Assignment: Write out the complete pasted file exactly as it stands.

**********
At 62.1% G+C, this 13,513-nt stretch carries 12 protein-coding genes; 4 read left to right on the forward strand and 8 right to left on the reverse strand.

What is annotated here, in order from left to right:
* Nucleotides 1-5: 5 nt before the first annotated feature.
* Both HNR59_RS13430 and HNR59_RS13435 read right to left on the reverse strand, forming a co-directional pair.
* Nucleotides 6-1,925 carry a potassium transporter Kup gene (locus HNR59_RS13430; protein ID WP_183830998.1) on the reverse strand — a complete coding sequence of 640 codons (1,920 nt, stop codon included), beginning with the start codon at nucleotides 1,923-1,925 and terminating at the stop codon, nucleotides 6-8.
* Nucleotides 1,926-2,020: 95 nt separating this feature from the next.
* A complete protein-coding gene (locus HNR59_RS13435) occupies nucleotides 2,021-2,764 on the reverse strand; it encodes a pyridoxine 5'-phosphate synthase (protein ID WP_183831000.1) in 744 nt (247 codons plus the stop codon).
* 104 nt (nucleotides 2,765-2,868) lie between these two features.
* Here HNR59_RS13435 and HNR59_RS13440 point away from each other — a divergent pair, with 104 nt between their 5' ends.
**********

At 62.1% G+C, this 13,513-nt stretch carries 12 protein-coding genes; 4 read left to right on the forward strand and 8 right to left on the reverse strand.

What is annotated here, in order from left to right:
* Nucleotides 1-5: 5 nt before the first annotated feature.
* Both HNR59_RS13430 and HNR59_RS13435 read right to left on the reverse strand, forming a co-directional pair.
* Nucleotides 6-1,925 carry a potassium transporter Kup gene (locus HNR59_RS13430; protein ID WP_183830998.1) on the reverse strand — a complete coding sequence of 640 codons (1,920 nt, stop codon included), beginning with the start codon at nucleotides 1,923-1,925 and terminating at the stop codon, nucleotides 6-8.
* Nucleotides 1,926-2,020: 95 nt separating this feature from the next.
* A complete protein-coding gene (locus HNR59_RS13435) occupies nucleotides 2,021-2,764 on the reverse strand; it encodes a pyridoxine 5'-phosphate synthase (protein ID WP_183831000.1) in 744 nt (247 codons plus the stop codon).
* 104 nt (nucleotides 2,765-2,868) lie between these two features.
* Here HNR59_RS13435 and HNR59_RS13440 point away from each other — a divergent pair, with 104 nt between their 5' ends.